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Jaime García really hates using Western Union to send money home to El Salvador.
“In this day and age, it is wild that I had to go to a physical Western Union office, give them actual cash, and then hand them another $25 on top of that, before they would send my money over,” García said.
“And then, of course, it takes three days for it to actually arrive in El Salvador.”
García, who lives in the Canadian province of Saskatchewan, fled El Salvador when he was 11 after rebels bombed his house. His biggest issue with wiring cash abroad is less the inconvenience on his end and more about what happens to his loved ones receiving the money.
“They have to take a bus to go to a physical location to pick it up, and there are gangs that hang out around those offices. They know what people are going there for, and they basically rob them,” said García, who leads a team of researchers at SGI Canada Insurance.
Since he last sent money home, García told CNBC, he now has the option to make an online payment via the Western Union app, but he still faces steep fees – 12.5% for a $100 transfer – and it doesn’t solve the problem of what happens to those picking up the cash in El Salvador.
García isn’t alone in his frustrations with the legacy payment rails that have long dominated the business of cross-border payments.
Many in the 2.5 million Salvadoran diaspora send money to friends and family still living in El Salvador. Last year, they collectively transferred nearly $6 billion, or roughly 23% of the country’s gross domestic product, and a chunk of that went to the middlemen facilitating these international transfers.
“Remittances are one area where the status quo in our legacy financial system is terrible, with extraordinarily high fees leveled at populations that can ill afford them,” said Matt Hougan, chief investment officer of Bitwise Asset Management.
“It’s a worn-out Twitter saying, but bitcoin really does fix this,” said Hougan.
The hassle around remittances is one chief reason El Salvador President Nayib Bukele cited for declaring bitcoin legal tender. As part of the rollout, the government has launched its own national virtual wallet — called “Chivo,” or Salvadoran slang for “cool” — which offers no-fee transactions and allows for quick cross-border payments.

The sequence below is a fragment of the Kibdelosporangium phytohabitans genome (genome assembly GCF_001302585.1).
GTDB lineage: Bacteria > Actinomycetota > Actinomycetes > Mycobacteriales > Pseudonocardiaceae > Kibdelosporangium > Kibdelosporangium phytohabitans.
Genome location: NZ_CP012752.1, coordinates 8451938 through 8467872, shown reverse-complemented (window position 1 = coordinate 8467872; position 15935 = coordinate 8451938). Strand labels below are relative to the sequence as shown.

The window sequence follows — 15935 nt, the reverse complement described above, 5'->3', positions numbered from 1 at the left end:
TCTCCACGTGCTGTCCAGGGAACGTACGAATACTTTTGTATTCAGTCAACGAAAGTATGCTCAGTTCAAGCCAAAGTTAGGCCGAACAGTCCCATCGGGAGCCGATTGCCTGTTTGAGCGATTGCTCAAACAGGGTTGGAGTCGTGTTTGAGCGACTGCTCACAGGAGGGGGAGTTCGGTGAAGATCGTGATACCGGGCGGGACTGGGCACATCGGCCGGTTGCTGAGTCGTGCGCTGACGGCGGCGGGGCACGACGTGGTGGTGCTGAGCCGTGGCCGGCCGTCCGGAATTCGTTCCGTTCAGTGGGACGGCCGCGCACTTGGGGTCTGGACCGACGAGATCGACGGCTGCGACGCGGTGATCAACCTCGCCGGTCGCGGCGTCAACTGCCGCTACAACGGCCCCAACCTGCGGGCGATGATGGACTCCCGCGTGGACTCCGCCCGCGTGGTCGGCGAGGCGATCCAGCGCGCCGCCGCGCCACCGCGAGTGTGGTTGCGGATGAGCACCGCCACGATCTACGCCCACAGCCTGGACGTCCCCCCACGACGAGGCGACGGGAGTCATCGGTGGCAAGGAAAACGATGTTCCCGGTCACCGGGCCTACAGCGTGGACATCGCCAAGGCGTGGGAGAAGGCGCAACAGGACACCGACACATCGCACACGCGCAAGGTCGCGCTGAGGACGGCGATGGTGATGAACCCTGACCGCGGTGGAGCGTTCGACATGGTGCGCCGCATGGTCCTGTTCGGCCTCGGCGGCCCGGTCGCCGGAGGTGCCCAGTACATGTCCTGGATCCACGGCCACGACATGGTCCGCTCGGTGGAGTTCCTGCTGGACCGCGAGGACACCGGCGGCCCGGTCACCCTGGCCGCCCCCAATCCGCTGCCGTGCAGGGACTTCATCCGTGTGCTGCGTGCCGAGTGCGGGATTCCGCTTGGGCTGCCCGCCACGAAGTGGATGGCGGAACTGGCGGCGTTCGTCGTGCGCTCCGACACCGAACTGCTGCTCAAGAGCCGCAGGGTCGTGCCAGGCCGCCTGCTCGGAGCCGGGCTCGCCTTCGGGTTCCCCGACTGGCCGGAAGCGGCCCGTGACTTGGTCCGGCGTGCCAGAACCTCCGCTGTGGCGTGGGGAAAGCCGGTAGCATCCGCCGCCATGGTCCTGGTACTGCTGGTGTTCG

“It won’t be overnight; 100% of remittances aren’t going to move to the Chivo app tomorrow. These things take time, and people naturally worry about trying new things with money. But the current fee levels of charge for remittances are going to prove unsustainable,” Hougan said.
Bukele is young, tech savvy, and a budding authoritarian. He has also tethered his political fate to the country’s bitcoin experiment, so he is pulling out all the stops to make it work.
One of those perks is offering $30 worth of free bitcoin to every Salvadoran inside the country who signs up for the Chivo wallet. That’s no small sum in a country where the monthly minimum wage is $365.
Remittances from abroad comprise nearly a quarter of El Salvador’s GDP, and around 70% of the population receives them. The average monthly remittance transfer is $195, and for the households that receive remittances, it makes up 50% of their total income. So the funneling of cash from abroad back home to El Salvador is critical to survival for most of the country.
Around 60% of that cash comes via remittance companies and 38% through banking institutions, according to official data. Fees vary by company, but typically, the smaller the payment, the higher the percentage that goes to fees.
For instance, if García wants to send $10 to his cousin in San Salvador, he will pay $3.24, or a nearly 33% commission to Western Union.
If he uses his Muun self-custodial wallet for the transaction, however, he will pay 10 cents, or a 1% fee. And if García were to pay from a Chivo wallet, which is reserved for Salvadoran nationals living at home or abroad, the transaction would be free. Once his cousin receives the funds, he can then go to any of the 200 new Chivo ATMs the government has rolled out and withdraw U.S. dollars from his virtual wallet.
“Wherever you are now, you can send bitcoin to anyone with a Chivo wallet in El Salvador, and in minutes, they have the value and then they can go to one of the ATMs and take it out in cash without a fee,” said Alex Gladstein, chief strategy officer for the Human Rights Foundation.